A report's been published by the Marine Accident Investigation Branch into the death of a mother and daughter on a boat on Windermere
A man who survived a 40 feet fall from a mountain in Cumbria is to embark on a 200 mile challenge to thank his rescuers
Changes to the rules which control safety and activity on Windermere have been approved by the Government.
A Holocaust surviver who spent his teenage years in Cumbria has returned almost 70 years after he first arrived.
83-year old Ben Helfgott, who lost most of his family during the second world war, has been visiting the Lake District Holocaust Project in Windermere.
Katie Hunter reports:
A holocaust survivor has returned to Cumbria to talk about his experiences of his time in the county during World War Two.
Ben Helfgott was one of 300 Jewish children who came from Eastern Europe to the Carlisle in 1945.
On August 14th 1945 they were taken to the Lake District and became known as the Windermere boys.
Almost 70 years later, Mr Helfgott has returned to Windermere to visit an exhibition at the Lake District Holocaust Project.
"It is always a great pleasure to come here because the first time I came here, I felt a free person and an opportunity to learn and be together with other survivors who went through the same as what I did and so it's always something I will never forget."
South Lakeland District Council is finalising its plan for who will run its leisure centres for the next 10 years.
It is hoped that getting a new private company to run Kendal, Ulverston and Windermere leisure centres will save council tax payers money.
A survivor of the holocaust is returning to Cumbria to talk about his experiences.
Ben Helfgott is one of 300 Jewish children who came from Eastern Europe to the Lake District in 1945.
He will be speaking to invited guests at the Lake District Holocaust Project in Windermere Library.
A free event to educate people living around Windermere about protecting the lake is being held at Fallbarrow Park.
Organisers will be explaining the problem of high phosphate levels in the water and highlighting simple things people can do to help improve the situation.
The event is free and runs from 10am to 1pm.
A music video urging people to help improve water quality may not sound like a sure fire hit, but it is already making waves on the internet.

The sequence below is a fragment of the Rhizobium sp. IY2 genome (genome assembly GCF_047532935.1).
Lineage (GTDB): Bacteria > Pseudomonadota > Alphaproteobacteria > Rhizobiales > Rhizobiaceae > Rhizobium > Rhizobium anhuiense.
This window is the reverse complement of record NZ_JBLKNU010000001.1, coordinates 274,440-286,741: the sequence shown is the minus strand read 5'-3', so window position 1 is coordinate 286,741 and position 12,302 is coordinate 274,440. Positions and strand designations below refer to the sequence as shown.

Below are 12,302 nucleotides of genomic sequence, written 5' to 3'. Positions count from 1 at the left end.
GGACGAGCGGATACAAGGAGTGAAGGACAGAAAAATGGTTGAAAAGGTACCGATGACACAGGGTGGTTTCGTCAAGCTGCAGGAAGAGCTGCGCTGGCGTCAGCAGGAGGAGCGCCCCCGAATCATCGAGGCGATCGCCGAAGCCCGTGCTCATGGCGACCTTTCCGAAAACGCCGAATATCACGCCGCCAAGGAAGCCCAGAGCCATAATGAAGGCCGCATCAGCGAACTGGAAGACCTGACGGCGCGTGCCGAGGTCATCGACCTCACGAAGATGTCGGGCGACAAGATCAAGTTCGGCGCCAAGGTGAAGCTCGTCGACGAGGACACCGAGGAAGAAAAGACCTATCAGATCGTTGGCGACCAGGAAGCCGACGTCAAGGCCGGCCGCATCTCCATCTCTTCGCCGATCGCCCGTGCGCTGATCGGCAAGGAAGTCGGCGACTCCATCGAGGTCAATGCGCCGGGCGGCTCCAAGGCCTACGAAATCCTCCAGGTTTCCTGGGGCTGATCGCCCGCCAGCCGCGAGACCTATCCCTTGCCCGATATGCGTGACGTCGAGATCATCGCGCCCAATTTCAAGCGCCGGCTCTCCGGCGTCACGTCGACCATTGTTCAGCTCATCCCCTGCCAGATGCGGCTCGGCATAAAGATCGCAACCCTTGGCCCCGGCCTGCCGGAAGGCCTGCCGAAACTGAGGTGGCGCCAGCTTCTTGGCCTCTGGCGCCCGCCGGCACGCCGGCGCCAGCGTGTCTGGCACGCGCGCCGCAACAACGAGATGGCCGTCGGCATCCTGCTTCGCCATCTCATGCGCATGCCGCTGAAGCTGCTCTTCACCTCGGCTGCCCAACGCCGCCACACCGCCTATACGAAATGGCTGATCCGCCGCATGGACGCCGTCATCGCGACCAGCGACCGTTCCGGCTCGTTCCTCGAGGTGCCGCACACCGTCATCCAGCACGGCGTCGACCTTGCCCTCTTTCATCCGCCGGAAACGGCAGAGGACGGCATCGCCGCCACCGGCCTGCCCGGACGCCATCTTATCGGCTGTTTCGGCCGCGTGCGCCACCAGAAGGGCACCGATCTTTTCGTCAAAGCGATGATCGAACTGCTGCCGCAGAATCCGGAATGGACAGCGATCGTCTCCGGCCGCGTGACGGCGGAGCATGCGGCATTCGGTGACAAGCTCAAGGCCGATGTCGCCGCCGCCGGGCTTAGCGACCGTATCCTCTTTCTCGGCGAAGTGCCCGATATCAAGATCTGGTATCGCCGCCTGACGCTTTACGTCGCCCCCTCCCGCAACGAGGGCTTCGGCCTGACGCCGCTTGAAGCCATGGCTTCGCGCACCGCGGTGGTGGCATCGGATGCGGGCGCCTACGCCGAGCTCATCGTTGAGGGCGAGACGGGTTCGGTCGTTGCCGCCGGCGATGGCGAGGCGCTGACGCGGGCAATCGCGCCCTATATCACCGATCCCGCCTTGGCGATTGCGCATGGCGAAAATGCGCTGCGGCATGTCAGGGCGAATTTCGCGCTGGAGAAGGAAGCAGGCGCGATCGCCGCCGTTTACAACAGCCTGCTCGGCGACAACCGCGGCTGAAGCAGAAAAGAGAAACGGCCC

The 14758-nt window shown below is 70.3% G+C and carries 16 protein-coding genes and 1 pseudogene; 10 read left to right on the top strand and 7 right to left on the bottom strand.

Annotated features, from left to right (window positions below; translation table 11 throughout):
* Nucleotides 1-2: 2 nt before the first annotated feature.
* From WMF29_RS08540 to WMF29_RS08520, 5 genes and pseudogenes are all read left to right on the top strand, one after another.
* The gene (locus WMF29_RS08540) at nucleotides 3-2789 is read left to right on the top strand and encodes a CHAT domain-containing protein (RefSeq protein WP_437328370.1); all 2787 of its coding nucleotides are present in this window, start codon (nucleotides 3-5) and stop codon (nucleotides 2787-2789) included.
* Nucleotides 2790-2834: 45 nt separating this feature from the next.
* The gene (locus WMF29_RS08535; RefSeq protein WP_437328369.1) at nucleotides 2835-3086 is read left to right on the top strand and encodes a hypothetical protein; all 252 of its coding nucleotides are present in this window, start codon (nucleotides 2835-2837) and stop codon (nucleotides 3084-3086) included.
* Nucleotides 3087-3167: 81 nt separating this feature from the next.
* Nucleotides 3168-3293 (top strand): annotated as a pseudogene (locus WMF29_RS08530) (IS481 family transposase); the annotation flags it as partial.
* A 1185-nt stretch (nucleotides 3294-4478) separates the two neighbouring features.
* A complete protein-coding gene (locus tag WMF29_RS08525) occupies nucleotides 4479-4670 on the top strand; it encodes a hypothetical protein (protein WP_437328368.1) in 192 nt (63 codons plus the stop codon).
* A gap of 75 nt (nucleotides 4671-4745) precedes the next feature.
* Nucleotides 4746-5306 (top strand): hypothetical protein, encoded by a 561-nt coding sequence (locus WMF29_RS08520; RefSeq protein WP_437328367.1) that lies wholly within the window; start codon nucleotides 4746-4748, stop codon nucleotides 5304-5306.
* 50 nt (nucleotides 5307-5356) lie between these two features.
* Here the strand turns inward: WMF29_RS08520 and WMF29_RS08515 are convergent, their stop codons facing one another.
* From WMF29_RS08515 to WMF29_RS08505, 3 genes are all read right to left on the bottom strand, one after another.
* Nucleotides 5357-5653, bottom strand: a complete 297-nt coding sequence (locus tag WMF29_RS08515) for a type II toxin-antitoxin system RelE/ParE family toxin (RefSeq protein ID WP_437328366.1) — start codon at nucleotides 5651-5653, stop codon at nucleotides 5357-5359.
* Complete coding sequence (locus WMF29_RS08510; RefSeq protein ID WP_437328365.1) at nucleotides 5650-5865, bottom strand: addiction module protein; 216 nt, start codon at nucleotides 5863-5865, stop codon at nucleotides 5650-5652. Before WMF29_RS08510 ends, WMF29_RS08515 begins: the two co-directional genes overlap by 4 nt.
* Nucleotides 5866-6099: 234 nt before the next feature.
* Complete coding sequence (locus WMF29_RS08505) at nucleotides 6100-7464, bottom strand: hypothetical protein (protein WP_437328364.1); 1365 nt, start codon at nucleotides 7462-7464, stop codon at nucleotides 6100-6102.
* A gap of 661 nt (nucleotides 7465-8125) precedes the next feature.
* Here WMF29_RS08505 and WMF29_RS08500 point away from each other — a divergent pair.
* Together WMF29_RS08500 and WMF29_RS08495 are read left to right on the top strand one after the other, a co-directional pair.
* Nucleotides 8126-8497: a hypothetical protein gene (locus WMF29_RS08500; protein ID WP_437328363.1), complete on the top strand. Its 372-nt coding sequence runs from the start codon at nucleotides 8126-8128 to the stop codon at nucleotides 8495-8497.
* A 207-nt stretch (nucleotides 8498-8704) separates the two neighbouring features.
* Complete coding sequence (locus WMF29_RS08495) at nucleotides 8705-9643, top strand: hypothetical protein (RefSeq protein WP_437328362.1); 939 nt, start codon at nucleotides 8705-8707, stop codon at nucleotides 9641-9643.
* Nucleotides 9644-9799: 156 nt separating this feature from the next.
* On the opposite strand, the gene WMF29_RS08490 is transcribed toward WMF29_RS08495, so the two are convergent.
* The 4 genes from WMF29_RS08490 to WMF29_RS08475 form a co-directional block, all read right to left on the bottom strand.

The three minute film promotes care for the environment around Windermere in the Lake District.
Hannah McNulty reports:
The Windermere song is part of £1.7 million project called Windermere Reflections, which aims at highlighting environmental issues affecting the Windermere catchment area.
Verses in the song give practical advice like this:
"When you walk on the hills take care where you step, eroded paths make an awful mess.
"The sediment flows into the lake, meaning little fishes no babies can make."
There are 19 projects running over three years and split into four themes- practical conservation, choices for a greener future, celebrating landscape and heritage, and learning opportunities.
For more information on the projects and how you can get involved, click here.
Watch the Windermere-based music video encouraging people to take care when visiting the Lake District:
A music video made in Windermere is encouraging people to take care when visiting the Lake District.
The three-minute film has proved popular online and is now being shown in local cinemas.
The video features a 'Lady Windermere' character, who represents the lake, and gives advice on how to look after the Lake District and help improve water quality.
The Heritage Lottery funded the project, which was written by local practitioner Amy Boud and animator David Brown.
– Liz Davey, Programme Manager
"This is a really entertaining short film with a very catchy song which we hope will capture the public's imagination.
"It manages to put across our key messages about how we call all do our bit to look after our local area to protect the quality of water in Windermere and its catchment area."
A potentially toxic blue-green algae has been found in the water at Windermere following routine checks by the Environment Agency.
The Agency says the algae can cause illness in humans and can sometimes prove fatal to animals.
Andy Burn reports: